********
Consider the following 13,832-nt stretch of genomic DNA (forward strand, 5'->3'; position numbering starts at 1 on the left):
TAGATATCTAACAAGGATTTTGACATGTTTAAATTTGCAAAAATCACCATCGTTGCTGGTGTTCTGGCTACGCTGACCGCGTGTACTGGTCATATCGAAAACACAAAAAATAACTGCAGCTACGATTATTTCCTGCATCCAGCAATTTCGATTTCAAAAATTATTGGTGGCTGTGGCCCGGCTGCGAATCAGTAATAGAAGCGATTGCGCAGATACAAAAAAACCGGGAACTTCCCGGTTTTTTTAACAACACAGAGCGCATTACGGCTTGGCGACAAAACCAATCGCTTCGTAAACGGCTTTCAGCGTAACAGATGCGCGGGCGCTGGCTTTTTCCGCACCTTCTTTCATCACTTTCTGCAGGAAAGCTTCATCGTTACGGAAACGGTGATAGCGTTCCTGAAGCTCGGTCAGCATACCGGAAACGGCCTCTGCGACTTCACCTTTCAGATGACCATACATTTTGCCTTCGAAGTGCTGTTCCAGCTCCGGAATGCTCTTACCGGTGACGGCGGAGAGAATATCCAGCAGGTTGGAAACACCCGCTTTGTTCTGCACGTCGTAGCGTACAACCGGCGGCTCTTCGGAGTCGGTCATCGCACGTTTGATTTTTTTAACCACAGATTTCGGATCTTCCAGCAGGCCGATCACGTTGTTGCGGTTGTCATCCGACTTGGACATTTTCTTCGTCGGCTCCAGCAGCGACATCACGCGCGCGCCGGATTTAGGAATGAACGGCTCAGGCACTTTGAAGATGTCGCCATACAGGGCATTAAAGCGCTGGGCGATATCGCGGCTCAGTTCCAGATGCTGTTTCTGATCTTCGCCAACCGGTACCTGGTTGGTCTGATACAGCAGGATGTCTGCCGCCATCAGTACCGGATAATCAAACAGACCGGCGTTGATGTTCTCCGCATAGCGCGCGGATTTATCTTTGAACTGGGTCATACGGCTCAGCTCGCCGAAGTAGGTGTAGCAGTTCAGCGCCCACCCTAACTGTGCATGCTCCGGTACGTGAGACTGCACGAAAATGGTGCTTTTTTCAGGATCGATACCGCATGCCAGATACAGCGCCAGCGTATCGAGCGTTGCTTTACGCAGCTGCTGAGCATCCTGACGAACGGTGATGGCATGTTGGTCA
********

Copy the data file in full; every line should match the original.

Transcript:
Consider the following 13,832-nt stretch of genomic DNA (forward strand, 5'->3'; position numbering starts at 1 on the left):
TAGATATCTAACAAGGATTTTGACATGTTTAAATTTGCAAAAATCACCATCGTTGCTGGTGTTCTGGCTACGCTGACCGCGTGTACTGGTCATATCGAAAACACAAAAAATAACTGCAGCTACGATTATTTCCTGCATCCAGCAATTTCGATTTCAAAAATTATTGGTGGCTGTGGCCCGGCTGCGAATCAGTAATAGAAGCGATTGCGCAGATACAAAAAAACCGGGAACTTCCCGGTTTTTTTAACAACACAGAGCGCATTACGGCTTGGCGACAAAACCAATCGCTTCGTAAACGGCTTTCAGCGTAACAGATGCGCGGGCGCTGGCTTTTTCCGCACCTTCTTTCATCACTTTCTGCAGGAAAGCTTCATCGTTACGGAAACGGTGATAGCGTTCCTGAAGCTCGGTCAGCATACCGGAAACGGCCTCTGCGACTTCACCTTTCAGATGACCATACATTTTGCCTTCGAAGTGCTGTTCCAGCTCCGGAATGCTCTTACCGGTGACGGCGGAGAGAATATCCAGCAGGTTGGAAACACCCGCTTTGTTCTGCACGTCGTAGCGTACAACCGGCGGCTCTTCGGAGTCGGTCATCGCACGTTTGATTTTTTTAACCACAGATTTCGGATCTTCCAGCAGGCCGATCACGTTGTTGCGGTTGTCATCCGACTTGGACATTTTCTTCGTCGGCTCCAGCAGCGACATCACGCGCGCGCCGGATTTAGGAATGAACGGCTCAGGCACTTTGAAGATGTCGCCATACAGGGCATTAAAGCGCTGGGCGATATCGCGGCTCAGTTCCAGATGCTGTTTCTGATCTTCGCCAACCGGTACCTGGTTGGTCTGATACAGCAGGATGTCTGCCGCCATCAGTACCGGATAATCAAACAGACCGGCGTTGATGTTCTCCGCATAGCGCGCGGATTTATCTTTGAACTGGGTCATACGGCTCAGCTCGCCGAAGTAGGTGTAGCAGTTCAGCGCCCACCCTAACTGTGCATGCTCCGGTACGTGAGACTGCACGAAAATGGTGCTTTTTTCAGGATCGATACCGCATGCCAGATACAGCGCCAGCGTATCGAGCGTTGCTTTACGCAGCTGCTGAGCATCCTGACGAACGGTGATGGCATGTTGGTCA